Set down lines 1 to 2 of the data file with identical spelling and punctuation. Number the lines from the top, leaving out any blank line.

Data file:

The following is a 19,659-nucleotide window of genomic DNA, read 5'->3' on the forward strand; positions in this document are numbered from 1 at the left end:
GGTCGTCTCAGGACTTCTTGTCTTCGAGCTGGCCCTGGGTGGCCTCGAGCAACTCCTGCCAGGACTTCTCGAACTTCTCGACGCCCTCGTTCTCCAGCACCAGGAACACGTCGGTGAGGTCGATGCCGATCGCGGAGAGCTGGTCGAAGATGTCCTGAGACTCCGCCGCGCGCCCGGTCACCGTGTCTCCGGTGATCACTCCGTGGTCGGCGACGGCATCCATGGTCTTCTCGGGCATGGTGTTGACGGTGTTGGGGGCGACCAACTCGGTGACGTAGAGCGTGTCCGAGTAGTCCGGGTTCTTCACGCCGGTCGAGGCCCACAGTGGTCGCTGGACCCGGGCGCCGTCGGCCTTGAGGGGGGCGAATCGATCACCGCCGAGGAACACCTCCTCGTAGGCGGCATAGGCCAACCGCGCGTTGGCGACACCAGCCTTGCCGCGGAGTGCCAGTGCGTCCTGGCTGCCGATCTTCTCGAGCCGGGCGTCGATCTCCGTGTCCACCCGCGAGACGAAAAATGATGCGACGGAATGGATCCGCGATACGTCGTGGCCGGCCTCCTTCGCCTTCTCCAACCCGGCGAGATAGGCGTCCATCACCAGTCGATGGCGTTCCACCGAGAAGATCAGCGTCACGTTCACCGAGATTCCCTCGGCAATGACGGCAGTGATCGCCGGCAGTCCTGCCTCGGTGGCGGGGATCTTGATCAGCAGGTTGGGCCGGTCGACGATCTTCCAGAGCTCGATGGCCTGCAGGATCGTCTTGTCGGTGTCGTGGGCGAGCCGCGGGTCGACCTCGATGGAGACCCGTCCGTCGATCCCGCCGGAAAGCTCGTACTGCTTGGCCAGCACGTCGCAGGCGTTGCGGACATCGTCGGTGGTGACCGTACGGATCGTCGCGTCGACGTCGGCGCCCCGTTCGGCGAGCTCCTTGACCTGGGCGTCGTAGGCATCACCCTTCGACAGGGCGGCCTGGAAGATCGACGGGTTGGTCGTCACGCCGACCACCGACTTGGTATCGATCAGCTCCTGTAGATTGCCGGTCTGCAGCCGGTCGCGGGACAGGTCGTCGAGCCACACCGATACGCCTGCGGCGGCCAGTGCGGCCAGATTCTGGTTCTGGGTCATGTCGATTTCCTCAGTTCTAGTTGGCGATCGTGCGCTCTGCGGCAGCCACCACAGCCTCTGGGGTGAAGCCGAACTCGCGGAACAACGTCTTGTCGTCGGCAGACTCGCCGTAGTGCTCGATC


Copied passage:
The following is a 19,659-nucleotide window of genomic DNA, read 5'->3' on the forward strand; positions in this document are numbered from 1 at the left end:
GGTCGTCTCAGGACTTCTTGTCTTCGAGCTGGCCCTGGGTGGCCTCGAGCAACTCCTGCCAGGACTTCTCGAACTTCTCGACGCCCTCGTTCTCCAGCACCAGGAACACGTCGGTGAGGTCGATGCCGATCGCGGAGAGCTGGTCGAAGATGTCCTGAGACTCCGCCGCGCGCCCGGTCACCGTGTCTCCGGTGATCACTCCGTGGTCGGCGACGGCATCCATGGTCTTCTCGGGCATGGTGTTGACGGTGTTGGGGGCGACCAACTCGGTGACGTAGAGCGTGTCCGAGTAGTCCGGGTTCTTCACGCCGGTCGAGGCCCACAGTGGTCGCTGGACCCGGGCGCCGTCGGCCTTGAGGGGGGCGAATCGATCACCGCCGAGGAACACCTCCTCGTAGGCGGCATAGGCCAACCGCGCGTTGGCGACACCAGCCTTGCCGCGGAGTGCCAGTGCGTCCTGGCTGCCGATCTTCTCGAGCCGGGCGTCGATCTCCGTGTCCACCCGCGAGACGAAAAATGATGCGACGGAATGGATCCGCGATACGTCGTGGCCGGCCTCCTTCGCCTTCTCCAACCCGGCGAGATAGGCGTCCATCACCAGTCGATGGCGTTCCACCGAGAAGATCAGCGTCACGTTCACCGAGATTCCCTCGGCAATGACGGCAGTGATCGCCGGCAGTCCTGCCTCGGTGGCGGGGATCTTGATCAGCAGGTTGGGCCGGTCGACGATCTTCCAGAGCTCGATGGCCTGCAGGATCGTCTTGTCGGTGTCGTGGGCGAGCCGCGGGTCGACCTCGATGGAGACCCGTCCGTCGATCCCGCCGGAAAGCTCGTACTGCTTGGCCAGCACGTCGCAGGCGTTGCGGACATCGTCGGTGGTGACCGTACGGATCGTCGCGTCGACGTCGGCGCCCCGTTCGGCGAGCTCCTTGACCTGGGCGTCGTAGGCATCACCCTTCGACAGGGCGGCCTGGAAGATCGACGGGTTGGTCGTCACGCCGACCACCGACTTGGTATCGATCAGCTCCTGTAGATTGCCGGTCTGCAGCCGGTCGCGGGACAGGTCGTCGAGCCACACCGATACGCCTGCGGCGGCCAGTGCGGCCAGATTCTGGTTCTGGGTCATGTCGATTTCCTCAGTTCTAGTTGGCGATCGTGCGCTCTGCGGCAGCCACCACAGCCTCTGGGGTGAAGCCGAACTCGCGGAACAACGTCTTGTCGTCGGCAGACTCGCCGTAGTGCTCGATC